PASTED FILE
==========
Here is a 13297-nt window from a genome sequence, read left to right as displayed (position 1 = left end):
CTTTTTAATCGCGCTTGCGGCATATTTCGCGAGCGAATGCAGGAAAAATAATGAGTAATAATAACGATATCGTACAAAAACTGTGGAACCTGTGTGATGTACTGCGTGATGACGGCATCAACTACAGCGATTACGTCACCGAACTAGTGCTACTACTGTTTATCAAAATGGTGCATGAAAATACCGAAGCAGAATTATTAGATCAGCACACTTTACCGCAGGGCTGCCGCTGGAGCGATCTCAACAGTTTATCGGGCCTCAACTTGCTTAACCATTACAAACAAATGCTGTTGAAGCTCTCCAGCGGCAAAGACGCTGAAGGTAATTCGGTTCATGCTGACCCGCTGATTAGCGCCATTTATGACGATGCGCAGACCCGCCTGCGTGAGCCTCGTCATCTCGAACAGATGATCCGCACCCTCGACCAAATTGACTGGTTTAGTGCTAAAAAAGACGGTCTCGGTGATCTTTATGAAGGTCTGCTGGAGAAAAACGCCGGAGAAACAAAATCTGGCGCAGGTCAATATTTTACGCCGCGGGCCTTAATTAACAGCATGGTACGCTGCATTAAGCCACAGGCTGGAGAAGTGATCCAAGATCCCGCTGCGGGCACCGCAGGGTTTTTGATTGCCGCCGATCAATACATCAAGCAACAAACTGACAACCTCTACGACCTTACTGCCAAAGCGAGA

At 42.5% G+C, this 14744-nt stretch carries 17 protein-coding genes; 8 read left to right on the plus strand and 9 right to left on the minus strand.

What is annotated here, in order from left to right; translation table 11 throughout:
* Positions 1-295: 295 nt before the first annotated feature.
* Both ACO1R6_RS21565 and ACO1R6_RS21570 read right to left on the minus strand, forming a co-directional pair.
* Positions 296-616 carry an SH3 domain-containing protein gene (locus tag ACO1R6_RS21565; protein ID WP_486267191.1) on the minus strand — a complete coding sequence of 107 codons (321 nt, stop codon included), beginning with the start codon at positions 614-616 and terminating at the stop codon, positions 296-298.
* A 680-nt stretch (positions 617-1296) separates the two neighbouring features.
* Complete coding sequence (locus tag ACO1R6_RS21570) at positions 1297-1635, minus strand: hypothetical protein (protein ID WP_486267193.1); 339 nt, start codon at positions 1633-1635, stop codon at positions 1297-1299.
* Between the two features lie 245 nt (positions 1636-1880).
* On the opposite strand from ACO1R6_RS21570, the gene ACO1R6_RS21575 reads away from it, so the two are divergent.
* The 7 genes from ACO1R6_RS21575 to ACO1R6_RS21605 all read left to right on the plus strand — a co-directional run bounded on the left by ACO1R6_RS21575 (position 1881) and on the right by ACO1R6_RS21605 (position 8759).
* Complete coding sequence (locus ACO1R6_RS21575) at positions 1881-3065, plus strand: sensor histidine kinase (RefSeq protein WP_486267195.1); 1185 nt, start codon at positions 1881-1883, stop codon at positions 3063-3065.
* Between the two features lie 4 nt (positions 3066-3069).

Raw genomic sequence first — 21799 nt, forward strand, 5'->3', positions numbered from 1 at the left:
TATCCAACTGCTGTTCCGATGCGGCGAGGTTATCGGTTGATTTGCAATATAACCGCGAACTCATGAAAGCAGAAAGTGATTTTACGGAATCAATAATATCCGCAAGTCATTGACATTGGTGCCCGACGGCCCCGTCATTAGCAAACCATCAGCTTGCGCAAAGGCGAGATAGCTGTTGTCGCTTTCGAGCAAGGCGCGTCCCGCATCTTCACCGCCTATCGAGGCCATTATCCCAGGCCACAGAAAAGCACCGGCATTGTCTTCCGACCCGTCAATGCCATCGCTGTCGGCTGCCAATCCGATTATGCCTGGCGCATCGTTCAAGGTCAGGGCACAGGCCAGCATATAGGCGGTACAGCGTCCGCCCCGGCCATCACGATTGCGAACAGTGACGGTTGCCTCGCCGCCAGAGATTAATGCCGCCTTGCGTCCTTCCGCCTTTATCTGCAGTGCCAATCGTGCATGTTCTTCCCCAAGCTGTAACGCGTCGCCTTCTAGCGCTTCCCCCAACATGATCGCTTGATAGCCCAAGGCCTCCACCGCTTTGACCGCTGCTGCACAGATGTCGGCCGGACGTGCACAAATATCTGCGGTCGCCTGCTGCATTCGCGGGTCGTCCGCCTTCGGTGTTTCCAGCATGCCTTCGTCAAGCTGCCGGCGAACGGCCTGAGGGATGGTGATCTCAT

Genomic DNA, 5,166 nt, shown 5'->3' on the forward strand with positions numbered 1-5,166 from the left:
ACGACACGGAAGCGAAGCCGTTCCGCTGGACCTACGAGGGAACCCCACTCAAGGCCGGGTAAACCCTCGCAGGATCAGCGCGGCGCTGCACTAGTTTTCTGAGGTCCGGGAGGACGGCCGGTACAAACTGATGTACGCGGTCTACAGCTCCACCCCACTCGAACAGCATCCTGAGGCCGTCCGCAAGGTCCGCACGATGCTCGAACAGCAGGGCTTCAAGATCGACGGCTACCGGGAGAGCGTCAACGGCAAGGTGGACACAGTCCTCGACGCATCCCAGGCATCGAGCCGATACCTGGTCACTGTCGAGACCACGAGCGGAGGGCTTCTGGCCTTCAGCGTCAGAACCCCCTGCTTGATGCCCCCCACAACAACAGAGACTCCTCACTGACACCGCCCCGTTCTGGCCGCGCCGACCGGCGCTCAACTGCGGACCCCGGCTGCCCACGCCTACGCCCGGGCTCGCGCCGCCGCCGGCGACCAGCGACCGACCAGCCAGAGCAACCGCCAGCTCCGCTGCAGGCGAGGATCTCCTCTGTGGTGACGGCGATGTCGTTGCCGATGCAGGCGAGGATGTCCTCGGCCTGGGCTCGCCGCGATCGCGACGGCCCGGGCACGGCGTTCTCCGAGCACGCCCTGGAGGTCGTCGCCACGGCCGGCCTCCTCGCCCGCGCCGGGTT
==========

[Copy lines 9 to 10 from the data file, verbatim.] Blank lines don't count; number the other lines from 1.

* Complete coding sequence (locus tag ACO1R6_RS21570) at positions 1297-1635, minus strand: hypothetical protein (protein ID WP_486267193.1); 339 nt, start codon at positions 1633-1635, stop codon at positions 1297-1299.
* Between the two features lie 245 nt (positions 1636-1880).